Project description:Hepatocellular carcinoma (HCC) and liver cirrhosis are associated with high mortality worldwide. Currently, alpha-fetoprotein (AFP) is used as a standard serum marker for the detection of HCC, but its sensitivity and specificity are unsatisfactory, and optimal diagnostic markers for cirrhosis are lacking. We previously reported that growth differentiation factor 15 (GDF15) was significantly induced in HCV-infected hepatocytes. This study aimed to investigate GDF15 expression and its correlation with hepatitis virus-related liver diseases. A total of 412 patients with various liver diseases were studied. Healthy and Mycobacterium tuberculosis-infected subjects were included as controls. Serum and tissue GDF15 levels were measured. Serum GDF15 levels were significantly increased in patients with HCC (6.66±0.67 ng/mL, p<0.0001) and cirrhosis (6.51±1.47 ng/mL, p<0.0001) compared with healthy controls (0.31±0.01 ng/mL), though the GDF15 levels in HBV and HCV carriers were moderately elevated (1.34±0.19 ng/mL and 2.13±0.53 ng/mL, respectively). Compared with HBV or HCV carriers, GDF15 had a sensitivity of 63.1% and a specificity of 86.6% at the optimal cut-off point of 2.463 ng/mL in patients with liver cirrhosis or HCC. In HCC patients, the area under the receiver operating curve was 0.84 for GDF15 and 0.76 for AFP, but 0.91 for the combined GDF15 and AFP. Serum GDF15 levels did not significantly differ between the high-AFP and low-AFP groups. GDF15 protein expression in HCC was significantly higher than that in the corresponding adjacent paracarcinomatous tissue and normal liver. Using a combination of GDF15 and AFP will improve the sensitivity and specificity of HCC diagnosis. Further research and the clinical implementation of serum GDF15 measurement as a biomarker for HCC and cirrhosis are recommended.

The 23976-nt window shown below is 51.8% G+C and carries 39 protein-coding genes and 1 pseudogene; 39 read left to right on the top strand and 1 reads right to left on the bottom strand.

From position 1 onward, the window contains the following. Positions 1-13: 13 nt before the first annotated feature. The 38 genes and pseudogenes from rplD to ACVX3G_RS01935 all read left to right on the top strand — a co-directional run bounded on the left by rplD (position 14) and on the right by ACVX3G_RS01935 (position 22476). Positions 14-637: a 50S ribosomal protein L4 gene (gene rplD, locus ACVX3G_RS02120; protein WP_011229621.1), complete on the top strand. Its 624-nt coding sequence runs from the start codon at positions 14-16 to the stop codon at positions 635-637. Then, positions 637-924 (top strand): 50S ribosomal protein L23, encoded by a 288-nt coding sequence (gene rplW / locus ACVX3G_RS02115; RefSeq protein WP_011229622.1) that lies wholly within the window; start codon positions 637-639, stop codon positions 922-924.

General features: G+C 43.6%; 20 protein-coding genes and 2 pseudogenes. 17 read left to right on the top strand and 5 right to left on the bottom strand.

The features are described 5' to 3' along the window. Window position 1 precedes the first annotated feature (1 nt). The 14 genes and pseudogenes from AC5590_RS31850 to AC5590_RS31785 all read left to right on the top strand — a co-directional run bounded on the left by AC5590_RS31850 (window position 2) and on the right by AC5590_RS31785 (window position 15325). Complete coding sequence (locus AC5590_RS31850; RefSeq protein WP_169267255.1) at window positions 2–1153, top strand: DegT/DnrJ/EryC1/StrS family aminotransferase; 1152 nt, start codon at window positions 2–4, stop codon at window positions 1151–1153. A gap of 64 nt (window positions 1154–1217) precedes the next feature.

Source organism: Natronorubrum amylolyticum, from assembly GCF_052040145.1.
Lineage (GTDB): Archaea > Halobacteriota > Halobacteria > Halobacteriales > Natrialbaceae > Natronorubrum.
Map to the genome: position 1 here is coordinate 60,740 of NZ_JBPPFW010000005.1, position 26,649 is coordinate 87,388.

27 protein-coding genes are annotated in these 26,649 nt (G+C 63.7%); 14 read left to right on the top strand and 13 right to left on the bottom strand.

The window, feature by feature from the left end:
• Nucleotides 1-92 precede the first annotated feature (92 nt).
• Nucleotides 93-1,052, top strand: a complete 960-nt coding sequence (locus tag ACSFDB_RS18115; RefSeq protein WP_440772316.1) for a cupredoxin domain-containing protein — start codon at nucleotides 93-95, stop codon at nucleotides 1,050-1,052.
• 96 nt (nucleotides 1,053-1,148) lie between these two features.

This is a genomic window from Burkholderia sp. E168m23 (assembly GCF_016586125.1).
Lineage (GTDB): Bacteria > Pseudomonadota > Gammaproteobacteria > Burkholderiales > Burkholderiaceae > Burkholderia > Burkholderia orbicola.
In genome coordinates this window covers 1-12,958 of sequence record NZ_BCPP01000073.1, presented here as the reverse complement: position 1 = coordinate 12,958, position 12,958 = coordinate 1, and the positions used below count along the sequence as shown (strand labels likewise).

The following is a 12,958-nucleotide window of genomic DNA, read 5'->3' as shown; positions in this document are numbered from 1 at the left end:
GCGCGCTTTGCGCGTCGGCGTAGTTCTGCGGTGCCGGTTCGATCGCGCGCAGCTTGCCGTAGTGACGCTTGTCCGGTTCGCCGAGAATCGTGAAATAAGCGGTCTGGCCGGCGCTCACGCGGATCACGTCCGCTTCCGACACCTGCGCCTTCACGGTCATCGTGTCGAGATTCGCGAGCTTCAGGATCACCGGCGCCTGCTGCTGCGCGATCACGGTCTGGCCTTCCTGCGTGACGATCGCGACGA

Project description:Entry of hepatitis C virus (HCV) into hepatocytes is a complex process that involves numerous cellular factors, including the scavenger receptor class B type 1 (SR-B1), the tetraspanin CD81, and the tight junction (TJ) proteins claudin-1 (CLDN1) and occludin (OCLN). Despite expression of all known HCV-entry factors, in vitro models based on hepatoma cell lines do not fully reproduce the in vivo susceptibility of liver cells to primary HCV isolates, implying the existence of additional host factors which are critical for HCV entry and/or replication. Likewise, HCV replication is severely impaired within hepatocellular carcinoma (HCC) tissue in vivo, but the mechanisms responsible for this restriction are presently unknown. Here, we identify tumor-associated calcium signal transducer 2 (TACSTD2), one of the most downregulated genes in primary HCC tissue, as a host factor that interacts with CLDN1 and OCLN and regulates their cellular localization. TACSTD2 gene silencing disrupts the typical linear distribution of CLDN1 and OCLN along the cellular membrane in both hepatoma cells and primary human hepatocytes, recapitulating the pattern observed in vivo in primary HCC tissue. Mechanistic studies suggest that TACSTD2 is involved in the phosphorylation of CLDN1 and OCLN, which is required for their proper cellular localization. Silencing of TACSTD2 dramatically inhibits HCV infection with a pan-genotype effect that occurs at the level of viral entry. Our study identifies TACSTD2 as a novel regulator of two major HCV-entry factors, CLDN1 and OCLN, which is strongly downregulated in malignant hepatocytes. These results provide new insights into the complex process of HCV entry into hepatocytes and may assist in the development of more efficient cellular systems for HCV propagation in vitro.